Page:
It’s surprisingly small.

Instead, turn around and take in the pleasantly large painting on the wall behind you, which is my favorite in the whole Louvre. It depicts the Wedding at Cana, where Jesus did his first miracle.

This is the best shot I have of it, unfortunately.

This is the best shot I have of it, unfortunately.

7. Most of all, enjoy yourself! After the museum, it was getting dark outside so we had a nice sunset stroll along the Seine as we walked up to the Eiffel Tower. 

the seine at sunset

Gratuitous Eiffel Tower shot. You're welcome.

Gratuitous Eiffel Tower shot. You’re welcome.

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Glasgow Cathedral + Necropolis

The thing I love most while traveling (okay…besides food!) is finding great attractions that are also free. For someone living on the Tesco Metro three-pound meal deal, a free museum or tour can feel like a huge win.

Glasgow Cathedral and the adjacent necropolis both fit the bill.

glasgow cathedralI’ve wanted to go to Scotland for years, and ended up choosing Glasgow because it was a cheap city through which to book a split ticket–both the Boyfriend and I wanted to fly into somewhere else and depart from Paris. It was fittingly gloomy and rainy most of the time we were there, but I loved it anyway. See the piper on the steps of the 13th-century cathedral? How cool is that?!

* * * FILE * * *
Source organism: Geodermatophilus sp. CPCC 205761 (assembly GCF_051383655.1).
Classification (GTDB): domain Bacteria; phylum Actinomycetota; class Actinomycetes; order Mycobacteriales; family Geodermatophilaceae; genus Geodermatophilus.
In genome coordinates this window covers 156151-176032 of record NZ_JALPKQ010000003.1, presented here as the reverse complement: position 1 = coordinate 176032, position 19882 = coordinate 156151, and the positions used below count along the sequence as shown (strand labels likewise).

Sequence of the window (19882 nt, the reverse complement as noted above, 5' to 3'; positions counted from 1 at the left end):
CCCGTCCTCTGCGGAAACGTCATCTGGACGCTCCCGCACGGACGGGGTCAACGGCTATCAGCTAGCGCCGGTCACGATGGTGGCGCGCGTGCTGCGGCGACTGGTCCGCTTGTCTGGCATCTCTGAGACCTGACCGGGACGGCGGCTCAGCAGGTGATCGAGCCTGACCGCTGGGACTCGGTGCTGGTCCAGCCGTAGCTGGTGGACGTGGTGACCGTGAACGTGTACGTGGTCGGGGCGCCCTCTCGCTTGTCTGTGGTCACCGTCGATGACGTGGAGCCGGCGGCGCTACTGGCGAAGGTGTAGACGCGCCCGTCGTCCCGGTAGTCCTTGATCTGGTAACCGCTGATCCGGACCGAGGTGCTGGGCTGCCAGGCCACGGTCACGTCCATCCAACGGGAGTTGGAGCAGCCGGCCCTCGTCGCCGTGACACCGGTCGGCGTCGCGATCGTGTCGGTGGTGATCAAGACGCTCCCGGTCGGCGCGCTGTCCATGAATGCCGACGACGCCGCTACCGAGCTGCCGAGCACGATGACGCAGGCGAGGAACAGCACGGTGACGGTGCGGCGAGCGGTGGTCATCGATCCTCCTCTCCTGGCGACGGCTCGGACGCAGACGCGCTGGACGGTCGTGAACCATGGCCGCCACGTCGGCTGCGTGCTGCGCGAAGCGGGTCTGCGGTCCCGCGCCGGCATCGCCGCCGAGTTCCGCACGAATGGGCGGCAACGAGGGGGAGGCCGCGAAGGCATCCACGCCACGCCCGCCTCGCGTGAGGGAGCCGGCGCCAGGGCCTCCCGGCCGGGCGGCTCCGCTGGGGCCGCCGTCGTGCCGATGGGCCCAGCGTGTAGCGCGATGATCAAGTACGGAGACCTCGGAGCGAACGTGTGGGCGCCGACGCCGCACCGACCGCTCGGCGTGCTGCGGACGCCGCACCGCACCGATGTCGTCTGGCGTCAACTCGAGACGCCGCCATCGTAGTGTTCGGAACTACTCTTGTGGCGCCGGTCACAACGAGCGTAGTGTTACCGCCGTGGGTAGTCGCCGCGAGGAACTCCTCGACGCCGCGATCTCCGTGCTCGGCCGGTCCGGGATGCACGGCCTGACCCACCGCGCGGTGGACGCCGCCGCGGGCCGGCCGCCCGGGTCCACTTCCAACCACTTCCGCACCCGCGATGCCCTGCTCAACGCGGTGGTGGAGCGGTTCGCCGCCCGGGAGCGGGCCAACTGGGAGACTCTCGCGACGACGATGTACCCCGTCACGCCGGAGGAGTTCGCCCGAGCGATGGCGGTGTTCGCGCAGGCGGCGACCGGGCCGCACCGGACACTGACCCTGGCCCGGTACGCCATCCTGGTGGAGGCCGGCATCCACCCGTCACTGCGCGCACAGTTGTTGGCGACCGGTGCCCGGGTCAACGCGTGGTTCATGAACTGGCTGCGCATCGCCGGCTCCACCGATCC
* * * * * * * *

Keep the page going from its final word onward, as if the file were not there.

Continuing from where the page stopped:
inside glasgow cathedralThe inside of the cathedral is absolutely enormous. It is still an active worship space; there was even a list on a bulletin board of who was to bring coffee next Sunday. 

glasgow cathedral windowI later learned that clear glass instead of stained class was quite the fad for a time; it was simple and pretty, but more importantly it was easy to make and allowed more light into dark churches.

glasgow cathedral scotlandThere are two levels to the cathedral; make sure that you visit them both! The main nave is pretty, but the basement looks like Hogwarts!

It’s also called St. Mungo’s, which I thought was just the hospital in Harry Potter before I learned that he was an actual saint

glasgow necropolisOverlooking the cathedral is this GIGANTIC statue of John Knox. Of all people. The necropolis behind the cathedral is nice for a walk, even in the rain, despite the fact that it’s a graveyard. There are also great views of the city from the top of the hill. Enjoy a few more photographs below!

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Trip in Review: Travel Thursday

I feel as if I’ve barely been able to process my last trip! In case you missed it on Twitter and Instagram, here’s a rough rundown of what happened: